October Newsletter 2023
Low dose of aspirin to reduce breast cancer risk?
It has been suggested that a low dose of aspirin taken daily could potentially reduce the risk of developing breast cancer in women who are at high risk, by inhibiting platelet aggregation (clumping together of platelets in the blood).
Prof Cairat and colleagues (Gustave Roussy in France) conducted a nationwide case-control study in Denmark to evaluate the association between antiplatelet drugs and breast cancer risk.
Multivariable analysis showed no association. it's important to note that aspirin can have side effects, such as increased risk of bleeding.
Natural blood thinners includes ginger, turmeric, cinnamon, MSM, bromelain and magnesium. This goes hand-in-hand with an anti-inflammatory diet.
Krill oil protects neurons from age-related degeneration
Lipid extracts from Antarctic krill are rich in long-chain omega-3 fatty acids choline, and astaxanthin. In this new study, researchers found that krill oil protects dopaminergic neurons from aging-related degeneration, decreases alpha-synuclein aggregation, and improves dopamine-dependent behaviour and cognition.
Dementia benefit of the Mediterranean diet – big study
The Mediterranean-type diet is rich in foods such as seafood, fruit, and nuts. As revealed in a new study, this diet may help reduce the risk of dementia by 23%. Scientists analysed data from 60 298 individuals and this research was published in BMC Medicine. The results are really meaningful as they are independent of genetic risk, underlining the importance of diet in dementia prevention interventions.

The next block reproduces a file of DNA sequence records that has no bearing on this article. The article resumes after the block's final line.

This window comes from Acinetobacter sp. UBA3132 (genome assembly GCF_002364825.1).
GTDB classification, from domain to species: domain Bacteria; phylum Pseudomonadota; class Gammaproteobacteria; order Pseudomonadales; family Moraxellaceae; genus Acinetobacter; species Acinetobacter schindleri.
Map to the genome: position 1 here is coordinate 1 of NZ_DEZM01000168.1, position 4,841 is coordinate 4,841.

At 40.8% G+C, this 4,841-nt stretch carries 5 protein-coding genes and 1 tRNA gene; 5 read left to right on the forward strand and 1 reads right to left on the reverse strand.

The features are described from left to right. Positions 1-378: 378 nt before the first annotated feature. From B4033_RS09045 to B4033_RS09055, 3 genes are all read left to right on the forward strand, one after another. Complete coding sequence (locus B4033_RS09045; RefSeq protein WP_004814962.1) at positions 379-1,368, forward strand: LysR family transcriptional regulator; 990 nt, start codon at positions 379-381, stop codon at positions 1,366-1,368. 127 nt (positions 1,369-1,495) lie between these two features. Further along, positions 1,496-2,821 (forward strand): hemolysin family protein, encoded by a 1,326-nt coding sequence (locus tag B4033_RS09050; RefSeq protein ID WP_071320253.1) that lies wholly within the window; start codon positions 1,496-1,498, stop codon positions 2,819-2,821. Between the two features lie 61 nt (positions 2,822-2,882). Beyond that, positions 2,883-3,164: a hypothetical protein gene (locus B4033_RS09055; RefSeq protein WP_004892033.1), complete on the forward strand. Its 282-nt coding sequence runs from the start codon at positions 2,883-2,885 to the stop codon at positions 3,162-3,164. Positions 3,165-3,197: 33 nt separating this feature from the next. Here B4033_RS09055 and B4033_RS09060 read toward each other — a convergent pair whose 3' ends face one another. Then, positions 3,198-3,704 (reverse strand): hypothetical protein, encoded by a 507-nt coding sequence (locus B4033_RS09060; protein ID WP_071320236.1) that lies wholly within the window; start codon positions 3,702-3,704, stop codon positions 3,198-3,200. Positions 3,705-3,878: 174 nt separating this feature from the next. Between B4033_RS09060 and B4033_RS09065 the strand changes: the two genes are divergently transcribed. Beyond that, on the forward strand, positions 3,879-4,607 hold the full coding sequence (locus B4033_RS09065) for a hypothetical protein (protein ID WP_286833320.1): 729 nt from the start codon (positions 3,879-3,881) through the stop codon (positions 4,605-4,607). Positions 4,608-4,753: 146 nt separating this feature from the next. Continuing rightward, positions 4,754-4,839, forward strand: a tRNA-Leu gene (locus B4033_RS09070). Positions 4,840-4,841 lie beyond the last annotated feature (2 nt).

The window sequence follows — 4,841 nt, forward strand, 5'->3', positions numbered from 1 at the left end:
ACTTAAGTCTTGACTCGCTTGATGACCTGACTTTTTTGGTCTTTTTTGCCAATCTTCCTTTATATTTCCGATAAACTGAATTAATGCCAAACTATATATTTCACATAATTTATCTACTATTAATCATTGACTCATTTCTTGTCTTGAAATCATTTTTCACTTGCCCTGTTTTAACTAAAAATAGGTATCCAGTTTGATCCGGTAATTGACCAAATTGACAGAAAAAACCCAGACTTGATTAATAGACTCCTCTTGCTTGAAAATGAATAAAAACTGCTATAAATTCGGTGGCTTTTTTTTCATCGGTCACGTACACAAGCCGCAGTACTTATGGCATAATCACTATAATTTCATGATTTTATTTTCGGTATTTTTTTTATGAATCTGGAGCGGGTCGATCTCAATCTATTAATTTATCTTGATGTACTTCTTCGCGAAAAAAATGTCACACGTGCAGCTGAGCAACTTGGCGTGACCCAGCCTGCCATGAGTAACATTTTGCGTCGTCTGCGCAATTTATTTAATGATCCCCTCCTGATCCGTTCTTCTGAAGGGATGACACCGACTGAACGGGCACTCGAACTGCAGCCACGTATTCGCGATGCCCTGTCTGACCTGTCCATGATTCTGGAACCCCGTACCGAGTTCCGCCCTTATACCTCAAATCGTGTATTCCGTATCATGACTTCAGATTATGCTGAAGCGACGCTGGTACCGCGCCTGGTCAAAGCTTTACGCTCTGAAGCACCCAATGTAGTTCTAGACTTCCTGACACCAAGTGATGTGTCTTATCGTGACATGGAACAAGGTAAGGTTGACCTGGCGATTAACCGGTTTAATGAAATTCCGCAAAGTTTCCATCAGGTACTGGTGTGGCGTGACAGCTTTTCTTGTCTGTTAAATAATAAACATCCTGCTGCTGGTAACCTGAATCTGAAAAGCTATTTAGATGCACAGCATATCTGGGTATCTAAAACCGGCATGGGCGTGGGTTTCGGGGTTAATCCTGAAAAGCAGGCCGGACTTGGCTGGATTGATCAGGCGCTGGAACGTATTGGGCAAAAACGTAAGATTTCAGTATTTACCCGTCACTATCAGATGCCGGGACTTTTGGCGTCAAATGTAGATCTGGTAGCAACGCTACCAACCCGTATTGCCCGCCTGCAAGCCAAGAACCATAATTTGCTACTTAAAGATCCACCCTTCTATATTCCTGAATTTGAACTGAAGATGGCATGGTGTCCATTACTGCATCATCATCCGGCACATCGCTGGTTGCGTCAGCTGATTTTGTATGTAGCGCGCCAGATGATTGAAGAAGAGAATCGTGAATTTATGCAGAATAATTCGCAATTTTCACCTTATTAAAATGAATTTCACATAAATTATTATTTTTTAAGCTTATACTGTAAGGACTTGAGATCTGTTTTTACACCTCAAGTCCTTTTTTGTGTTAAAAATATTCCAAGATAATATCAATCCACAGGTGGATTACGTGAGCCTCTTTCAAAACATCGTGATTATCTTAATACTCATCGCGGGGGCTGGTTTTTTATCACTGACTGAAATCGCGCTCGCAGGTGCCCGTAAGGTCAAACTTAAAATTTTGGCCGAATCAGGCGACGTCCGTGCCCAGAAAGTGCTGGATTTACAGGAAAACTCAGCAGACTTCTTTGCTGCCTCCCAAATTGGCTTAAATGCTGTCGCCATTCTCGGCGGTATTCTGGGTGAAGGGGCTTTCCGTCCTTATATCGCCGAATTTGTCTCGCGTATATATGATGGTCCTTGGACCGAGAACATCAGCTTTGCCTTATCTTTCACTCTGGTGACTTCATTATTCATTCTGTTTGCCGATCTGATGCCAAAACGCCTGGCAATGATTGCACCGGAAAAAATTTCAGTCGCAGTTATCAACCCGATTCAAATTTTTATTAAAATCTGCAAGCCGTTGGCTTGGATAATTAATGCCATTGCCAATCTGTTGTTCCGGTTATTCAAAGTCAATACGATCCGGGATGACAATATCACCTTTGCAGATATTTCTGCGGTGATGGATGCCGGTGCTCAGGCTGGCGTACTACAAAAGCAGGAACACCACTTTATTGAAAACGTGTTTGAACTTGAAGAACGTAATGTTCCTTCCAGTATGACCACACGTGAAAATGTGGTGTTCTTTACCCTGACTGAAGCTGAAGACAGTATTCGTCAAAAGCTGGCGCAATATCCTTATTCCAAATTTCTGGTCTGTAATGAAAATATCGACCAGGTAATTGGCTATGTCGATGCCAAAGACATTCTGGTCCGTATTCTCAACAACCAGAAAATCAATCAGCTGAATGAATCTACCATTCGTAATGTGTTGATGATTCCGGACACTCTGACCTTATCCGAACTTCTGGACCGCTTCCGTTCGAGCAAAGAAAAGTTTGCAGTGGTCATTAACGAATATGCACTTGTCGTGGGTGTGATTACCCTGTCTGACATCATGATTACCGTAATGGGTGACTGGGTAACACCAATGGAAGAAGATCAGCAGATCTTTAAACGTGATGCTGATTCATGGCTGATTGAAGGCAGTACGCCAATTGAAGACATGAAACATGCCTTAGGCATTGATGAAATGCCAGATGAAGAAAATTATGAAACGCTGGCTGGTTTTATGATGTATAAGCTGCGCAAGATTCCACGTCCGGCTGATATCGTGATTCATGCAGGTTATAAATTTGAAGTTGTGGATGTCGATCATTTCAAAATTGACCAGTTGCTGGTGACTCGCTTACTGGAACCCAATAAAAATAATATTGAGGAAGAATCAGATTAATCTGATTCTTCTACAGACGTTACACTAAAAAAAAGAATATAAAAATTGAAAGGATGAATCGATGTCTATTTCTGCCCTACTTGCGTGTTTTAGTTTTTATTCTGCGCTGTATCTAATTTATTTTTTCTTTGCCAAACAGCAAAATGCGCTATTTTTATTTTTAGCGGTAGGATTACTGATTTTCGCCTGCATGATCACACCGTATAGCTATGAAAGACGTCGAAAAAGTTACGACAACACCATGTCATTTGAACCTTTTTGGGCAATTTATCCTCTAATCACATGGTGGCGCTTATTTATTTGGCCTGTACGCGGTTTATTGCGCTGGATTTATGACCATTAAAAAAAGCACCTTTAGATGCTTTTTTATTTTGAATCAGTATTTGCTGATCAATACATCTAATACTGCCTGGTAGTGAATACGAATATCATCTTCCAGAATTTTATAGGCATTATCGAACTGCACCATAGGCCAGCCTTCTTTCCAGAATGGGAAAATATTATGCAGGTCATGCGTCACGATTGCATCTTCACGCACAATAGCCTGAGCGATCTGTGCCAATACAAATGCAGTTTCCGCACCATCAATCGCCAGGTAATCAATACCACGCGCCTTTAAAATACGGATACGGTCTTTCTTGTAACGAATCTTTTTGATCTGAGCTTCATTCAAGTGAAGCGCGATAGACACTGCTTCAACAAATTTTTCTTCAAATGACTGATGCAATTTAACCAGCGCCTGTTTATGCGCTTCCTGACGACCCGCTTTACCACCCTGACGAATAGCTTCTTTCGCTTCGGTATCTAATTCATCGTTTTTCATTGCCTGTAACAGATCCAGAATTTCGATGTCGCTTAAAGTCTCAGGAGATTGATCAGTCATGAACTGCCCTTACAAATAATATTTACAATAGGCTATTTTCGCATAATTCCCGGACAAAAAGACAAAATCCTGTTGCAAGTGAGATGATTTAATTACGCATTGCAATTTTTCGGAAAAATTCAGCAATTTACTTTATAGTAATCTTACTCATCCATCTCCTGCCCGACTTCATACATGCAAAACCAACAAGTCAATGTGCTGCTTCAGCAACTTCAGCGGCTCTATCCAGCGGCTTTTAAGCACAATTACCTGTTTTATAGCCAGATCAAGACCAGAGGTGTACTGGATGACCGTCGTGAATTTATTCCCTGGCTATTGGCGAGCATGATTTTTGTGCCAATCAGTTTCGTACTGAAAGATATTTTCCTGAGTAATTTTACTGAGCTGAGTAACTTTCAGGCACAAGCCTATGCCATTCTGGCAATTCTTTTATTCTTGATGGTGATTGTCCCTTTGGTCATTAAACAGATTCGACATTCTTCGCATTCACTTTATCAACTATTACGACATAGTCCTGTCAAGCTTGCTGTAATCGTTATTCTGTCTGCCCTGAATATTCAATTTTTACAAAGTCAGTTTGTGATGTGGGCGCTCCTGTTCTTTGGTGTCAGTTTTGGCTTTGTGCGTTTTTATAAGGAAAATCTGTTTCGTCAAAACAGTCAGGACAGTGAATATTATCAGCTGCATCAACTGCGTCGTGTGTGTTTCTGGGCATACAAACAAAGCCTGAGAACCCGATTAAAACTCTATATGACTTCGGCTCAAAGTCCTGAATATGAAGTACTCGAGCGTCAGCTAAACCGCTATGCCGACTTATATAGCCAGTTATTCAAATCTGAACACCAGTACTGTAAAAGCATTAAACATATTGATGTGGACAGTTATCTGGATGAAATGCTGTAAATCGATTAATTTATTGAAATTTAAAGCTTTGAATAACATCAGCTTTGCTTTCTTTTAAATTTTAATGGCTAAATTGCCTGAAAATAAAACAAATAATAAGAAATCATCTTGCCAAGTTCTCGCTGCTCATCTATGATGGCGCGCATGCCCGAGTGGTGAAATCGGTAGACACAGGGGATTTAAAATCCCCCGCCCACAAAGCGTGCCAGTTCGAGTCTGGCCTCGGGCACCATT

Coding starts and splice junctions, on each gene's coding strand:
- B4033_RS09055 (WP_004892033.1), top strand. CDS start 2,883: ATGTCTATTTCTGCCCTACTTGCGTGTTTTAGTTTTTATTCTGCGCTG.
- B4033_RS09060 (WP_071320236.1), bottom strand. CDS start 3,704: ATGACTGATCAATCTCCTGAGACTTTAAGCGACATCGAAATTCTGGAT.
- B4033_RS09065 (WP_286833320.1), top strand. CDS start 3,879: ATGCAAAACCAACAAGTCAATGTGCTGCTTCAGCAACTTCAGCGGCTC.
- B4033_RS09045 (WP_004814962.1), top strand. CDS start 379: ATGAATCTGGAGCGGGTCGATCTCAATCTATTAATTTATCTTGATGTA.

Finding ways to reduce our risk of developing dementia should be a priority.
Now, antacids must carry ‘acute kidney injury’ warning
A directive was issued by India’s Drugs Controller General on Tuesday, asking all state regulatory authorities to direct manufacturers of Proton Pump Inhibitors (PPIs) — a large chunk of antacid market — to incorporate ‘acute kidney injury’ as an adverse drug reaction. The warning will be inserted in the packaging of these formulations, including Pantoprazole, Omeprazole, Lansoprazole, Esomeprazole, and their combinations.
Recent global studies on anti-acidity pills (used for treating heartburn) have pointed out that there can be serious adverse events due to their prolonged use like long-term kidney damage, acute renal disease and chronic kidney disease, and in certain cases, even gastric cancer.
Since these reports are mostly restricted to nephrology journals, many physicians may not be aware of these adverse effects, experts pointed out.